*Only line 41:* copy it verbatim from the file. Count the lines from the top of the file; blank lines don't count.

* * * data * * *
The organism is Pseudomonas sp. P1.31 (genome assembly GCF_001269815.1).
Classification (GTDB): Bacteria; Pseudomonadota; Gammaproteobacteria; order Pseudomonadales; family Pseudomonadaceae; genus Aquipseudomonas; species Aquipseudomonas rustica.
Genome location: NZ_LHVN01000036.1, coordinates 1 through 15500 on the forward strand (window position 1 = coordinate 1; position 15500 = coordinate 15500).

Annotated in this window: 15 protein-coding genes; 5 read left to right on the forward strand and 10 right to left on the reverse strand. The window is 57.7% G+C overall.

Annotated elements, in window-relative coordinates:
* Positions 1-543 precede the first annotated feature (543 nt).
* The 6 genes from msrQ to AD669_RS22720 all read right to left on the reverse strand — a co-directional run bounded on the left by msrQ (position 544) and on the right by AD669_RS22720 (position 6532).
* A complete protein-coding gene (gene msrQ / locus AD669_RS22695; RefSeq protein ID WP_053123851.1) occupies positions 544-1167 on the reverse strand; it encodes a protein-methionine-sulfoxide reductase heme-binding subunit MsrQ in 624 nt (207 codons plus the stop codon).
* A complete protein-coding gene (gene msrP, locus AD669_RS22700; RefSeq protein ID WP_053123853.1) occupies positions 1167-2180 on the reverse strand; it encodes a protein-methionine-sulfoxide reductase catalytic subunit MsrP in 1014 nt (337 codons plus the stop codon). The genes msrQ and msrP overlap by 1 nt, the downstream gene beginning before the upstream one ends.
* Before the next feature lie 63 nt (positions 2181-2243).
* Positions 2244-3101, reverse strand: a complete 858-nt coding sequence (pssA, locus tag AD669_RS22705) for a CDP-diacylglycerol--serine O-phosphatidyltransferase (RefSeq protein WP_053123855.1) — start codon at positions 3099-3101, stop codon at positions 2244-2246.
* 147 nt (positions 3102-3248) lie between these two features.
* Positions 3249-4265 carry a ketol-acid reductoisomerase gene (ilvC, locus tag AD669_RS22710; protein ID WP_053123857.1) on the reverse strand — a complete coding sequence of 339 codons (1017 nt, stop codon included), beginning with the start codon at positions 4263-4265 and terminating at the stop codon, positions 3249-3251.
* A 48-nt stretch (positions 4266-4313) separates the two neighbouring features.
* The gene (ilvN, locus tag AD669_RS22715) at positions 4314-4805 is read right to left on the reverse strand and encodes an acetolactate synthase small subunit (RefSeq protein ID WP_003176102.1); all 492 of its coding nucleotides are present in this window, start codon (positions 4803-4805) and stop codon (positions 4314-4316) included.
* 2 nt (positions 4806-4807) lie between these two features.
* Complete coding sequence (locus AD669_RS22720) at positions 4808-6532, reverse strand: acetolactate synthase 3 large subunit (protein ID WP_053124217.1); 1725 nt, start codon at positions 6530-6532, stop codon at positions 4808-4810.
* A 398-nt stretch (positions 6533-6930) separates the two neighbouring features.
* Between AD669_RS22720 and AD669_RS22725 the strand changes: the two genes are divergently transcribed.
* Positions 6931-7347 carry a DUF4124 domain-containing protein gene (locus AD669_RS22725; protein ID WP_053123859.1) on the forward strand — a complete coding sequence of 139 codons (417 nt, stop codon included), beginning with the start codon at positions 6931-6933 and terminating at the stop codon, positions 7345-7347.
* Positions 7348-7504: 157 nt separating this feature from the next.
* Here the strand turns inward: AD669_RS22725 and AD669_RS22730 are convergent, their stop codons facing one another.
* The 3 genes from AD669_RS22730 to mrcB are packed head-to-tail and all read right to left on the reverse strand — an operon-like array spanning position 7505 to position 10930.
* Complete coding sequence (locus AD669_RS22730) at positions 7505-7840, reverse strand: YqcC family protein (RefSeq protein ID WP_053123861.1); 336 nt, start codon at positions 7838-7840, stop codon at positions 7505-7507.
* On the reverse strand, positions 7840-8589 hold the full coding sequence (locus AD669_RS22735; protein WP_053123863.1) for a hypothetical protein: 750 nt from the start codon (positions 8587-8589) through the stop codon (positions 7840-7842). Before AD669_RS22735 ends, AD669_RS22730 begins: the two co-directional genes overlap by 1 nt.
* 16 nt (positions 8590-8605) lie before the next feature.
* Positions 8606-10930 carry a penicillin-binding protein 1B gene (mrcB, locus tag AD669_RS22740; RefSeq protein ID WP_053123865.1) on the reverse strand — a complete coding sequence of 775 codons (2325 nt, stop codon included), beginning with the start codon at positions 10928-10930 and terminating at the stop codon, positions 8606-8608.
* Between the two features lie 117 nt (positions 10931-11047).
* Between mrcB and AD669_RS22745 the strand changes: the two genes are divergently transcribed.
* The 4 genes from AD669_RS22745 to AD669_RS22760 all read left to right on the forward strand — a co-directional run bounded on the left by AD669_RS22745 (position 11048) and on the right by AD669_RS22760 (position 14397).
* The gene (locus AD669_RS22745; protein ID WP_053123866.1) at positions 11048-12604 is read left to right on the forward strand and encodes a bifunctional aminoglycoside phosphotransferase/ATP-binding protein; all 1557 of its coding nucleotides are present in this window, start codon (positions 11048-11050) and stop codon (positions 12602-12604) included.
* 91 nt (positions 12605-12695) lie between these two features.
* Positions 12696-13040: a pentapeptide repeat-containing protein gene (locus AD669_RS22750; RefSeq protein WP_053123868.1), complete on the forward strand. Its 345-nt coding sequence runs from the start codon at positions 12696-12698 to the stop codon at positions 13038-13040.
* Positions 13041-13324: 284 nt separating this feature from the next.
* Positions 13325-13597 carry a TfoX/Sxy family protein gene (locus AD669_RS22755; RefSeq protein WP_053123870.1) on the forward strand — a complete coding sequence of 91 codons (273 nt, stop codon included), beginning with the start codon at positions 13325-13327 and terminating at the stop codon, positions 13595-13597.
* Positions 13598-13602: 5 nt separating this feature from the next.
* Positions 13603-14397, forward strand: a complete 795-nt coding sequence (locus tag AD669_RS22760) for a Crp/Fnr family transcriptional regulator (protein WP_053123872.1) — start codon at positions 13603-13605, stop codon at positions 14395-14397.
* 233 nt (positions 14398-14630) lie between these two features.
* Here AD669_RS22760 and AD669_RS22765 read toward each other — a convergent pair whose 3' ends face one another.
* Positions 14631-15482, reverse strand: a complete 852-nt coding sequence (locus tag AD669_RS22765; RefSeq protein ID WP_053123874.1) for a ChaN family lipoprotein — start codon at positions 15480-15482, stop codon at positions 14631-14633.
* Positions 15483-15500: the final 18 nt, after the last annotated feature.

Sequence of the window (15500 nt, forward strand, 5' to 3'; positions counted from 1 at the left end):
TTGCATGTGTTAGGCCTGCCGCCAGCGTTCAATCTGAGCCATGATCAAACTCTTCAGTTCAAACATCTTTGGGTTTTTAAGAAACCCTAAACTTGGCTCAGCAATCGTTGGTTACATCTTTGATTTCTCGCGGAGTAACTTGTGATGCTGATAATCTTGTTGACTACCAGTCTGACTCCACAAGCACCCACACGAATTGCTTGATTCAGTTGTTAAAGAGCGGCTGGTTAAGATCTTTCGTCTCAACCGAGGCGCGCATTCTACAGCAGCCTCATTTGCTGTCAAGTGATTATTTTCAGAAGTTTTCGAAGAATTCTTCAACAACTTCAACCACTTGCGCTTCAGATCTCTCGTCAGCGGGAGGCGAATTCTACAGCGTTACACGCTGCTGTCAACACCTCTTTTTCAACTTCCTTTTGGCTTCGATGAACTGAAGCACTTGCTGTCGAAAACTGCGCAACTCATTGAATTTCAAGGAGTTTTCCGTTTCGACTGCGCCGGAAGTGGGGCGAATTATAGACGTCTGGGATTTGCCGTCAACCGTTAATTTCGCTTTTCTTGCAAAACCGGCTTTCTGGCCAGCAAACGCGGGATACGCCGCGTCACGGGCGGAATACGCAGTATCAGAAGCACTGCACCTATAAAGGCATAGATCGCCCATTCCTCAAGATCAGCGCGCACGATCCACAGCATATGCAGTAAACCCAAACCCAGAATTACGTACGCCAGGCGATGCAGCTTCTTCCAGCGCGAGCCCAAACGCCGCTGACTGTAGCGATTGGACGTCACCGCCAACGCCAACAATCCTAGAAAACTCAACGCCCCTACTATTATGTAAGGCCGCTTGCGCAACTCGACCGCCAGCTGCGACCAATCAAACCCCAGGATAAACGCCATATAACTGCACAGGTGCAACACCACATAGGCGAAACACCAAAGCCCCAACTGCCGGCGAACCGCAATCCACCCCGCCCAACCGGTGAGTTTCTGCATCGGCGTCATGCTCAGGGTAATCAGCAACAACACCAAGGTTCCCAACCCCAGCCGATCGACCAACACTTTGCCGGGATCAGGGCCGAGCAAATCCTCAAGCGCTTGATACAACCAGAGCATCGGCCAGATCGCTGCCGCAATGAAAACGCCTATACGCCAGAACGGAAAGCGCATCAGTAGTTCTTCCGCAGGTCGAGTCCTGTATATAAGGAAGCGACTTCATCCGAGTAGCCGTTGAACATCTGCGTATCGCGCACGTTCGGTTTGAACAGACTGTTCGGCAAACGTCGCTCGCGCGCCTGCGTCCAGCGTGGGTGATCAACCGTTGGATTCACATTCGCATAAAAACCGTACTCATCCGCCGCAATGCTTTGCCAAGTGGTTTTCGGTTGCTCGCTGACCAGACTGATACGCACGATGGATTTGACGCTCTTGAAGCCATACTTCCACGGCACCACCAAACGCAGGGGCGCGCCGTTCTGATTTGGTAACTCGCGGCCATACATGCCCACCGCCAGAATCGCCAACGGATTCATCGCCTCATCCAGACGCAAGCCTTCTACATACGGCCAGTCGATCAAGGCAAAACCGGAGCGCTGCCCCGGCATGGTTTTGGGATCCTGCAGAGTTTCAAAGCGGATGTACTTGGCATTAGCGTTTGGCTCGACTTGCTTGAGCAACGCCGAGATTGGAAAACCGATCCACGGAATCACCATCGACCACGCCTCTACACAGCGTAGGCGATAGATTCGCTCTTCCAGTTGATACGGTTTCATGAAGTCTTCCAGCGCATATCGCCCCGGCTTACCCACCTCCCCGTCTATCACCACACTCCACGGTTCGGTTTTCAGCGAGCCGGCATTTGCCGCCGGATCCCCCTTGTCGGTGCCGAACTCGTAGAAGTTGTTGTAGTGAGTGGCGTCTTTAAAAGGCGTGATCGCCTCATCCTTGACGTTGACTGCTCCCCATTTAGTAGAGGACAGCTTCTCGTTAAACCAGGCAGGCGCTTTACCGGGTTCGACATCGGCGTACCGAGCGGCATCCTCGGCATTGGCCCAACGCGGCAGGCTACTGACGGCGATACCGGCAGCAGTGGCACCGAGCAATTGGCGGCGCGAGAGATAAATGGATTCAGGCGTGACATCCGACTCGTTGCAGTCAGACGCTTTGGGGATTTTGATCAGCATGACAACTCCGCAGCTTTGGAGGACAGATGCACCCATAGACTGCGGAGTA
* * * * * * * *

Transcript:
* Positions 15483-15500: the final 18 nt, after the last annotated feature.